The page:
While the EU and NATO have shown intentions to collaborate over the past decade, many issues have plagued this cooperation in the past. To start, lingering economic instability from the Great Recession and a clear lack of political will to intervene in conflict are negatively impacting member states’ defense budgets, meaning both organizations are receiving insufficient funding for the capabilities they have committed themselves to developing. Additionally, the EU’s decision -making process, or lack thereof, hinders cross-organizational collaboration. While NATO only requires a consensus, the Union requires unanimity from its members to make any major decisions. Moreover, the 2008 recession has made united efforts within the organization much more difficult to agree to, compelling members to take crisis matters into their own hands. Considering the clear lack of cooperation within the EU, how effective could cooperation with another organization such as NATO really be?

In addition to similar problems that the EU faces, NATO has lacked a mission since the fall of the Soviet Union. Since it was established to guard against the spread of communism in 1949, NATO lost its primary objective of collective security when the USSR collapsed in 1991. As a response, NATO soon released a new Strategic Concept that called for the reduction of its military capabilities to the lowest possible level. NATO shifted its focus to membership enlargement and crisis management, which led to the induction of former Soviet bloc states and the International Security Assistance Force’s (ISAF) intervention in Afghanistan. This change negatively affected its cooperation with the EU throughout the 2000s, because without the overarching objective of collective security the Alliance has not been able to bolster and organize its capabilities in an efficient and effective manner.

Additionally, competition for the leading role in Europe between the two organizations has not helped either party. NATO disapproves of the EU’s efforts to assume a leading military position on the continent, while the EU does not want NATO to create its own comprehensive capabilities. This contest is the result of the major cultural contrast between the two organizations; the EU is a political and economic union of states, while NATO is a massive military alliance whose purpose is solely to defend its members.

 

Looking Ahead

Russia’s recent aggression in Eastern Europe is the greatest threat to European security since the Cold War. While NATO and the EU have had difficulties cooperating with each other in the past, the clear and present danger that Russia poses to the continent must be addressed by a joint effort. To better counter a hybrid attack, both organizations have agreed that political and military collaboration are absolute necessities for the continent’s security.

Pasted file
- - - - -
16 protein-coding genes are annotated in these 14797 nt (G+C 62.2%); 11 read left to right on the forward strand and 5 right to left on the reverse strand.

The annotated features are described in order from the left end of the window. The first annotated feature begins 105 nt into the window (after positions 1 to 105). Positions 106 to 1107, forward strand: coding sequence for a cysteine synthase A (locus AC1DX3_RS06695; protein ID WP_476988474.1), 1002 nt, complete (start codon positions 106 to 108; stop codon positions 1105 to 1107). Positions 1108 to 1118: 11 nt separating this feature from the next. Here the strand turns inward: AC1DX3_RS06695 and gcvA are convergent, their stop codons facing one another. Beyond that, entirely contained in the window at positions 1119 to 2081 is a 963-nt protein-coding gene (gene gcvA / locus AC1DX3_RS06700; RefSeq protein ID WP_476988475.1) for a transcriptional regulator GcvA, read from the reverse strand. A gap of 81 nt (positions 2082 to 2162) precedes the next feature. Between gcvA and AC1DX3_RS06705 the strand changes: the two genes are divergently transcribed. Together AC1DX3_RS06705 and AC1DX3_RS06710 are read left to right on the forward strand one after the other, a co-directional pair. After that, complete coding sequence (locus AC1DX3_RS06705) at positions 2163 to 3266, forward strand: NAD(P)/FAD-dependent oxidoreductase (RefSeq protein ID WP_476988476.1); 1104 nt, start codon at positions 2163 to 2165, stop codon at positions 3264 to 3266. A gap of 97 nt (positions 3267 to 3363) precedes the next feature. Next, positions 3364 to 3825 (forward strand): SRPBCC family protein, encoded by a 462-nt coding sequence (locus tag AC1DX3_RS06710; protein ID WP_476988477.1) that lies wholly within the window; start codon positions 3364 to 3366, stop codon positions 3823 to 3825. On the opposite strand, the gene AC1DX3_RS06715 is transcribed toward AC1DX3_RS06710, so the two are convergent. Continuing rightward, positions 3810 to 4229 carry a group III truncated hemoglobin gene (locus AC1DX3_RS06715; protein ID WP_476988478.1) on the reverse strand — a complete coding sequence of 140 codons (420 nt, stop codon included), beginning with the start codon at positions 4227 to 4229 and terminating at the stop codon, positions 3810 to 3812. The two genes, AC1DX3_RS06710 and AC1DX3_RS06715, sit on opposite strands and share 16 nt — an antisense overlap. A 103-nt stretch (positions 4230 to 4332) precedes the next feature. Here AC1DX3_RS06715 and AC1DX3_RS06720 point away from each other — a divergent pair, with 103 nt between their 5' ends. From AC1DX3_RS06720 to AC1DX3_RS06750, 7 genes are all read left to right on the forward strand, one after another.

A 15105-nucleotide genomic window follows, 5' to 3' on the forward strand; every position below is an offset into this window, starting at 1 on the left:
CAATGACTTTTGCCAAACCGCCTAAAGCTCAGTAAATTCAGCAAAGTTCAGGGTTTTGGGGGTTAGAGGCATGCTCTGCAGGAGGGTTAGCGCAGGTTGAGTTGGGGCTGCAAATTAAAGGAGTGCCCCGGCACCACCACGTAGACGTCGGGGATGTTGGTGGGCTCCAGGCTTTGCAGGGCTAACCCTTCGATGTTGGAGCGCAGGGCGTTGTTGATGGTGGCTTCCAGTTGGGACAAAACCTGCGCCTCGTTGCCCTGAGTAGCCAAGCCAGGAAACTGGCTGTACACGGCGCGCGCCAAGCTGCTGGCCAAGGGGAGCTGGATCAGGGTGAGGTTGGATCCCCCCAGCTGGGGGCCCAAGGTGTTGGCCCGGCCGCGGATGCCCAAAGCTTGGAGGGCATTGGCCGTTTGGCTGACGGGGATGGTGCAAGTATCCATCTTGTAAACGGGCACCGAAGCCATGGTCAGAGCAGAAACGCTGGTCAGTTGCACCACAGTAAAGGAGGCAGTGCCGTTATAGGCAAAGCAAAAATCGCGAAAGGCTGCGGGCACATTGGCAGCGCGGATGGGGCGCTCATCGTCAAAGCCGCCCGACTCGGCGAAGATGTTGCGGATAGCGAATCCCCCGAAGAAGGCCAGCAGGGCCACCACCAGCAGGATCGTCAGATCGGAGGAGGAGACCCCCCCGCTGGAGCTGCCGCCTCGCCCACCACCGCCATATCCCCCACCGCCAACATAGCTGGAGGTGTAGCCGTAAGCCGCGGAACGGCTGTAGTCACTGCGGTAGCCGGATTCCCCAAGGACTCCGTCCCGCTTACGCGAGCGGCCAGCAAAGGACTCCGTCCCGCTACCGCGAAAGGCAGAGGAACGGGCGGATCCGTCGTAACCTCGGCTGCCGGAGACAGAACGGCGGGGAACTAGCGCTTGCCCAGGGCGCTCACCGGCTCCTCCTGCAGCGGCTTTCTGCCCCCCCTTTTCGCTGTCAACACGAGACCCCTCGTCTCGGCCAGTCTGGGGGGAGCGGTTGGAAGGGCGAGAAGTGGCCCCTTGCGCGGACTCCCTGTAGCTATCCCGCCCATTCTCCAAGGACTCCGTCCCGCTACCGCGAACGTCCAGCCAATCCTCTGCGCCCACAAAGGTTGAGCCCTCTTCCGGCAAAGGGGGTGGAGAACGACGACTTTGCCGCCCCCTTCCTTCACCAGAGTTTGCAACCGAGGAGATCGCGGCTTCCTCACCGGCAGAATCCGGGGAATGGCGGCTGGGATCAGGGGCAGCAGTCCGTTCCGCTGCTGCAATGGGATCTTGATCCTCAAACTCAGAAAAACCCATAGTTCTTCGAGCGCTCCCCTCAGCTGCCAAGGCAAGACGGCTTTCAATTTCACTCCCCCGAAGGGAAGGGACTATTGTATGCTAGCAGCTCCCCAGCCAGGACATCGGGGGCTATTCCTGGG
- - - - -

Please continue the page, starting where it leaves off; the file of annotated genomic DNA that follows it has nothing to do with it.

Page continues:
Despite the consequences that it may bring, the revived Eastern threat may serve as a long-term benefit for NATO because it has also revived the Alliance’s primary goal of collective security. With this in mind, NATO may be able to better organize its capabilities to prepare its forces to deter hybrid campaigns. To add, a common will to contribute may improve within each organization because the threat has the capability to attack the homelands of member states, which will prompt members to allocate more forces to the EU and NATO. With this motivation, NATO should continue to bolster its conventional and unconventional capabilities, especially its cyber capabilities, so that it can be capable of conducting collective security operations.

NATO members should move forward with their current plans to stage troops in the Baltics as a deterrent to conventional Russian action, and need to seriously consider increasing their presence further if Russia continues to aggravate the situation. Enhancing the EU and NATO’s cyber defenses will be critical to maintaining stability, so NATO should be prepared to allocate some of its cyber capabilities to the EU via the Berlin Plus Agreement in the event of a cyberattack against a EU member. The organizations must also lay out a firm policy that defines responses to cyber attacks of various strengths and be prepared to respond politically or even stage a cyber counterattack. Moreover, the VJTF and EUBGs should consider holding joint military exercises to ensure that collaboration against a hybrid attack can lead to the defense of the attacked member state and Europe as a whole. It’s impossible to guarantee that the implementation of these or any other policies will ensure success in counteracting Russia’s aggression, but these would without a doubt be a step in the right direction.

Ideally, the threat of a resurgent Russia will rally Western powers around a common cause, however there is the possibility that nations affected by subversion and disinformation may not contribute, to protect their sovereignty or for other reasons, in order to maintain economic relations with Russia. To add, if a hybrid attack inflicts damage on a member state, weaker military powers in Eastern Europe may not allocate forces, choosing instead to bolster their own defenses. Therefore, the EU should take a leading role in countering subversion and disinformation, especially in Greece and in former Soviet bloc states, to decrease any unwillingness to contribute to the defense of the continent.